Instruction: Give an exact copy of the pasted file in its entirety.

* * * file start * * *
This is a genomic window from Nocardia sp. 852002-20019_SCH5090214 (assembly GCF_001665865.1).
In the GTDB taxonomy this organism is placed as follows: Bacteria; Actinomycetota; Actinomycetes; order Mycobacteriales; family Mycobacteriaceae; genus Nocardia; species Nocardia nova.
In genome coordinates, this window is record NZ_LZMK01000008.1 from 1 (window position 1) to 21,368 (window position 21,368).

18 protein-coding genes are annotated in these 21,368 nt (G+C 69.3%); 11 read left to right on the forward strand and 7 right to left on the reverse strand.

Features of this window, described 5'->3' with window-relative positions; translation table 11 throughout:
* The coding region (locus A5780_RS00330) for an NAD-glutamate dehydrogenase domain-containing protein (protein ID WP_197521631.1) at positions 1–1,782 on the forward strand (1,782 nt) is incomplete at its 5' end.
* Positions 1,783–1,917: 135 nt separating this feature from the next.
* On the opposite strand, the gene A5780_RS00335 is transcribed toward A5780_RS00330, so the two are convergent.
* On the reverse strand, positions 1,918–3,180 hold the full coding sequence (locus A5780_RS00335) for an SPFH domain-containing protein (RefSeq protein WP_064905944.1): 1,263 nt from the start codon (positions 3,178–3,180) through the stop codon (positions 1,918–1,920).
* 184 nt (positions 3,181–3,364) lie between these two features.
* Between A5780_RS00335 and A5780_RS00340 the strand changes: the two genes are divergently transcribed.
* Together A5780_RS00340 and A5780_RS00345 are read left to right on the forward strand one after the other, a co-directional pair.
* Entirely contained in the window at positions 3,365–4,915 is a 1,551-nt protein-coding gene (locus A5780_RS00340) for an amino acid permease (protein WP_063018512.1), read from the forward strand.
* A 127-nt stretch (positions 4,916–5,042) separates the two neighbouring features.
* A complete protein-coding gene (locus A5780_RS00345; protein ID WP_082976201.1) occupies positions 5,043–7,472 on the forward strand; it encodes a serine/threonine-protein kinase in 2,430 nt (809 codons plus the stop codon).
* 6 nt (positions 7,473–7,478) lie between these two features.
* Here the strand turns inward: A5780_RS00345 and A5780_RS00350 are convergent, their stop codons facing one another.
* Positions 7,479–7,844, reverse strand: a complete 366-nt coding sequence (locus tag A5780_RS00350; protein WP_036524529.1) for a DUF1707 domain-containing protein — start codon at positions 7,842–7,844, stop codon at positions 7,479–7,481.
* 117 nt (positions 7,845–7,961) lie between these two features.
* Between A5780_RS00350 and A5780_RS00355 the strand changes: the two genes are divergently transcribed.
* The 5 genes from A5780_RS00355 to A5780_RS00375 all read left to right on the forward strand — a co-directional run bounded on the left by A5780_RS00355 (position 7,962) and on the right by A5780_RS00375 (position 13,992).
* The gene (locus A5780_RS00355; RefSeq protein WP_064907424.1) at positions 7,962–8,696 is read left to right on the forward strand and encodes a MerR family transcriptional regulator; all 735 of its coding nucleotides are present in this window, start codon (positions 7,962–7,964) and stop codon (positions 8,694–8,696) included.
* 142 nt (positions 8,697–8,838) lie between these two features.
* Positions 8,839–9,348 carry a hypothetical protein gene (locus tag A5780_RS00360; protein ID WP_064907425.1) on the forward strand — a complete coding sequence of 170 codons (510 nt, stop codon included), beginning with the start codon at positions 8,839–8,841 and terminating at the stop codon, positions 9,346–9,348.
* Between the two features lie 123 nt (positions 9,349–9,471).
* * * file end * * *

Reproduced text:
This is a genomic window from Nocardia sp. 852002-20019_SCH5090214 (assembly GCF_001665865.1).
In the GTDB taxonomy this organism is placed as follows: Bacteria; Actinomycetota; Actinomycetes; order Mycobacteriales; family Mycobacteriaceae; genus Nocardia; species Nocardia nova.
In genome coordinates, this window is record NZ_LZMK01000008.1 from 1 (window position 1) to 21,368 (window position 21,368).

18 protein-coding genes are annotated in these 21,368 nt (G+C 69.3%); 11 read left to right on the forward strand and 7 right to left on the reverse strand.

Features of this window, described 5'->3' with window-relative positions; translation table 11 throughout:
* The coding region (locus A5780_RS00330) for an NAD-glutamate dehydrogenase domain-containing protein (protein ID WP_197521631.1) at positions 1–1,782 on the forward strand (1,782 nt) is incomplete at its 5' end.
* Positions 1,783–1,917: 135 nt separating this feature from the next.
* On the opposite strand, the gene A5780_RS00335 is transcribed toward A5780_RS00330, so the two are convergent.
* On the reverse strand, positions 1,918–3,180 hold the full coding sequence (locus A5780_RS00335) for an SPFH domain-containing protein (RefSeq protein WP_064905944.1): 1,263 nt from the start codon (positions 3,178–3,180) through the stop codon (positions 1,918–1,920).
* 184 nt (positions 3,181–3,364) lie between these two features.
* Between A5780_RS00335 and A5780_RS00340 the strand changes: the two genes are divergently transcribed.
* Together A5780_RS00340 and A5780_RS00345 are read left to right on the forward strand one after the other, a co-directional pair.
* Entirely contained in the window at positions 3,365–4,915 is a 1,551-nt protein-coding gene (locus A5780_RS00340) for an amino acid permease (protein WP_063018512.1), read from the forward strand.
* A 127-nt stretch (positions 4,916–5,042) separates the two neighbouring features.
* A complete protein-coding gene (locus A5780_RS00345; protein ID WP_082976201.1) occupies positions 5,043–7,472 on the forward strand; it encodes a serine/threonine-protein kinase in 2,430 nt (809 codons plus the stop codon).
* 6 nt (positions 7,473–7,478) lie between these two features.
* Here the strand turns inward: A5780_RS00345 and A5780_RS00350 are convergent, their stop codons facing one another.
* Positions 7,479–7,844, reverse strand: a complete 366-nt coding sequence (locus tag A5780_RS00350; protein WP_036524529.1) for a DUF1707 domain-containing protein — start codon at positions 7,842–7,844, stop codon at positions 7,479–7,481.
* 117 nt (positions 7,845–7,961) lie between these two features.
* Between A5780_RS00350 and A5780_RS00355 the strand changes: the two genes are divergently transcribed.
* The 5 genes from A5780_RS00355 to A5780_RS00375 all read left to right on the forward strand — a co-directional run bounded on the left by A5780_RS00355 (position 7,962) and on the right by A5780_RS00375 (position 13,992).
* The gene (locus A5780_RS00355; RefSeq protein WP_064907424.1) at positions 7,962–8,696 is read left to right on the forward strand and encodes a MerR family transcriptional regulator; all 735 of its coding nucleotides are present in this window, start codon (positions 7,962–7,964) and stop codon (positions 8,694–8,696) included.
* 142 nt (positions 8,697–8,838) lie between these two features.
* Positions 8,839–9,348 carry a hypothetical protein gene (locus tag A5780_RS00360; protein ID WP_064907425.1) on the forward strand — a complete coding sequence of 170 codons (510 nt, stop codon included), beginning with the start codon at positions 8,839–8,841 and terminating at the stop codon, positions 9,346–9,348.
* Between the two features lie 123 nt (positions 9,349–9,471).